People in developed countries are living longer and, just as the
aged population around the world is steadily growing, the number of
adults eighty-five and older in the United States is projected to
quadruple to twenty-one million people by 2050. The aging of our
population has huge implications for baby boomers and their
children, and has generated a greater interest in the causes and
effects of aging.
Biological rhythms time the ebb and flow of virtually every physiological process, and their mutual coordination guarantees the integrity of the organism over space and time. Aging leads to the disintegration of this coordination, as well as to changes in the amplitude and/or frequency of the underlying rhythms. The results of this are accelerated loss of health during aging, and in experimental model systems curtailed lifespan occurs. This book will examine the machinery that constitutes circadian systems and how they impact physiologic processes. It will also discuss how disturbances of circadian rhythms can lead to complex diseases associated with aging. Much of this treatment will focus on metabolism and genome stability. Importantly, the chapters in this book will encompass work in several different models, in addition to human. The book will conclude with a discussion of modeling approaches to biologic cycles and chronotherapy, for future research and translation.
This book covers the origins and subsequent history of research results in which attempts have been made to clarify issues related to cellular ageing, senescence, and age-related pathologies including cancer. Cellular Ageing and Replicative Senescence revisits more than fifty-five years of research based on the discovery that cultured normal cells are mortal and the interpretation that this phenomenon is associated with the origins of ageing. The mortality of normal cells and the immortality of cancer cells were also reported to have in vivo counterparts. Thus began the field of cytogerontology. Cellular Ageing and Replicative Senescence is organized into five sections: history and origins; serial passaging and progressive ageing; cell cycle arrest and senescence; system modulation; and recapitulation and future expectations. These issues are discussed by leading thinkers and researchers in biogerontology and cytogerontology. This collection of articles provides state-of-the-art information, and will encourage students, teachers, health care professionals and others interested in the biology of ageing to explore the fascinating and challenging question of why and how our cells age, and what can and cannot be done about it.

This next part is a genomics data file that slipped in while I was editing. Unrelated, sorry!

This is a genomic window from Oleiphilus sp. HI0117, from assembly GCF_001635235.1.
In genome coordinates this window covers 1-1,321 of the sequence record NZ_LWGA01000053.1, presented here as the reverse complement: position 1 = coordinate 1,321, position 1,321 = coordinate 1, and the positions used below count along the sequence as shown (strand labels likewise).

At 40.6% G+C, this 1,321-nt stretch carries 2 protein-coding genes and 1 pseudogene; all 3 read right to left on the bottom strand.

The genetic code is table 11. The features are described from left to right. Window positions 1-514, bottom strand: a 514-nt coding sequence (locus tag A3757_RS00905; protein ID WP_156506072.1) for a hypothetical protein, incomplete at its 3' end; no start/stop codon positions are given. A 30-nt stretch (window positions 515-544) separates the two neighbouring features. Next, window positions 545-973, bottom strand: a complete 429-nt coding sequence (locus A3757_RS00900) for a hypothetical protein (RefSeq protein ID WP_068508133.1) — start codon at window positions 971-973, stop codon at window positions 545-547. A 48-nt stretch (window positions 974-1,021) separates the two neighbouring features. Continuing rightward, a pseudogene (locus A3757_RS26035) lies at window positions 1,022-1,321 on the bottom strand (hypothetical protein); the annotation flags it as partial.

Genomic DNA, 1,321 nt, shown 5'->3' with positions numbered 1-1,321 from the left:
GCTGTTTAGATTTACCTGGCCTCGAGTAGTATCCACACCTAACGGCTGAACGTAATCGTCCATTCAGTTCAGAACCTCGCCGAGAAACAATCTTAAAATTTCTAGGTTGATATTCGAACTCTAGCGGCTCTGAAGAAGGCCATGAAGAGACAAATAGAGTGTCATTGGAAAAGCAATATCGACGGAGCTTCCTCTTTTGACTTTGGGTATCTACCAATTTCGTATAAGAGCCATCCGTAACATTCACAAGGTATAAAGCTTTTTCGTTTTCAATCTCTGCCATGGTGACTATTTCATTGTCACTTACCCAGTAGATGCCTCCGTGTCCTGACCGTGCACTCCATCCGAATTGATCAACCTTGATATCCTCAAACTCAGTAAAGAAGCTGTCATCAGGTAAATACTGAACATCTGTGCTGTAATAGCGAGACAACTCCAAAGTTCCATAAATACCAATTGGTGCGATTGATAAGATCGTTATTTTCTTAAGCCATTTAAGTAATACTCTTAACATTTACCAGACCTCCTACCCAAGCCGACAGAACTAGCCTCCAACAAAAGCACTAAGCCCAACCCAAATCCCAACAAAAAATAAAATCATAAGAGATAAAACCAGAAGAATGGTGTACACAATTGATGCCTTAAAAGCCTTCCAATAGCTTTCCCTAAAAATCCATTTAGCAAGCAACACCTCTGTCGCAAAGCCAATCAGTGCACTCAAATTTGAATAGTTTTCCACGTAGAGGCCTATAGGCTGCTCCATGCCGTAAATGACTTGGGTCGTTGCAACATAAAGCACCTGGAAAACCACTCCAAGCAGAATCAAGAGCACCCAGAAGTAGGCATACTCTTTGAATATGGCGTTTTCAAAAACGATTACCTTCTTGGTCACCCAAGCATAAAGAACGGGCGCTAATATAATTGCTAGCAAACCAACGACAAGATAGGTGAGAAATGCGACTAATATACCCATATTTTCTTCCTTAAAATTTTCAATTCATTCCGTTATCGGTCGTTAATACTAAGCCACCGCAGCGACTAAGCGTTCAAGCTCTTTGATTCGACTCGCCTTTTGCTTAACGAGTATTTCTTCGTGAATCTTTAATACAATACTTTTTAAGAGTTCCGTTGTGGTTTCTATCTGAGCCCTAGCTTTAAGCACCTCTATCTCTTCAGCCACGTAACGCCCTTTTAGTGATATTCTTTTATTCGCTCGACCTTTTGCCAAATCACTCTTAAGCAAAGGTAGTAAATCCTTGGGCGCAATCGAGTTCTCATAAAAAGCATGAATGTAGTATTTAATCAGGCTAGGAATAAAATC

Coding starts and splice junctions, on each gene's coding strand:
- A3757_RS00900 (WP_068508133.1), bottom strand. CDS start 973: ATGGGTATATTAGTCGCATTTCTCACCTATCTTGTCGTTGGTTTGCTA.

Presenting the latest research in the biology of aging, this
volume addresses important theoretical issues focusing on the basis
for why humans live as long as they do. Expert authors combine
three general paradigms of aging research: demographic studies,
evolutionary studies, and studies of biological mechanisms. Topics
People are living into old age. This is actually a revolutionary
statement as we look back to the start and then to the end of the
twentieth century. This demographic revolution raises important
practical and ethical issues and, for the most part, has led the
way for the field of gerontology, the study of aging, to emerge as
an area of increasing importance. With that in mind, Thorson has
revised and expanded his 1995 text to serve as an introduction to
the multidisciplinary field of gerontology.